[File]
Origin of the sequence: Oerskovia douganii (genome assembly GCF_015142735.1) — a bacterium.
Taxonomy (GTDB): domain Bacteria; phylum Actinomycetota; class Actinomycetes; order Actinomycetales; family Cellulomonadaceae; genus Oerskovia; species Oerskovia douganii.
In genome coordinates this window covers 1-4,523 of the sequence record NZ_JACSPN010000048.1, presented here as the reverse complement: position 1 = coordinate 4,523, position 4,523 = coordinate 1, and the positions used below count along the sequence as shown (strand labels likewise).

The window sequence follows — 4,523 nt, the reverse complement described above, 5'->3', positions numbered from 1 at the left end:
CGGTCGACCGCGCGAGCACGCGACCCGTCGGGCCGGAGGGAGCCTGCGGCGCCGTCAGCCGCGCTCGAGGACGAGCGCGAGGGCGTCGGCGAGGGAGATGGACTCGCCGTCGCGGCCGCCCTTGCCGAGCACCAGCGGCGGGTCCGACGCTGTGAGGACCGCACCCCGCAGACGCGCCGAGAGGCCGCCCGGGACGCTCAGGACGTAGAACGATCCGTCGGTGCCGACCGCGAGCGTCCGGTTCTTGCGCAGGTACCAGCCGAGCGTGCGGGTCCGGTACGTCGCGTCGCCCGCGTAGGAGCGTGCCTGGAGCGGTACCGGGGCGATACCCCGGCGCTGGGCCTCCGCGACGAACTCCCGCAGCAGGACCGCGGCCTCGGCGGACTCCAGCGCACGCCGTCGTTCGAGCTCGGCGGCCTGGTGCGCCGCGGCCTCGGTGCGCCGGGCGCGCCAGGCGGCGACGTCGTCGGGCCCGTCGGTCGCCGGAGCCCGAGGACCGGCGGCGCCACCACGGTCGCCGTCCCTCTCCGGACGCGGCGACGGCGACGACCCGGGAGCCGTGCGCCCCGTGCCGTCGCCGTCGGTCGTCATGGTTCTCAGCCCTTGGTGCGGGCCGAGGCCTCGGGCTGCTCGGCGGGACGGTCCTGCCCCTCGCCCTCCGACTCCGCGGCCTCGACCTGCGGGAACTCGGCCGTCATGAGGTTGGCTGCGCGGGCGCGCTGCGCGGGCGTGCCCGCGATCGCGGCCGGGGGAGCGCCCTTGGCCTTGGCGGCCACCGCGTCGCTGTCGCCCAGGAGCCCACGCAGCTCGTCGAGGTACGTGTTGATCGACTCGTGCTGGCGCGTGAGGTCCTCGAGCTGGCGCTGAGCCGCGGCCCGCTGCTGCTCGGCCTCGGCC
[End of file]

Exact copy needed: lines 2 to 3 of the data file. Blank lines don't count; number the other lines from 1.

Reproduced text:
Taxonomy (GTDB): domain Bacteria; phylum Actinomycetota; class Actinomycetes; order Actinomycetales; family Cellulomonadaceae; genus Oerskovia; species Oerskovia douganii.
In genome coordinates this window covers 1-4,523 of the sequence record NZ_JACSPN010000048.1, presented here as the reverse complement: position 1 = coordinate 4,523, position 4,523 = coordinate 1, and the positions used below count along the sequence as shown (strand labels likewise).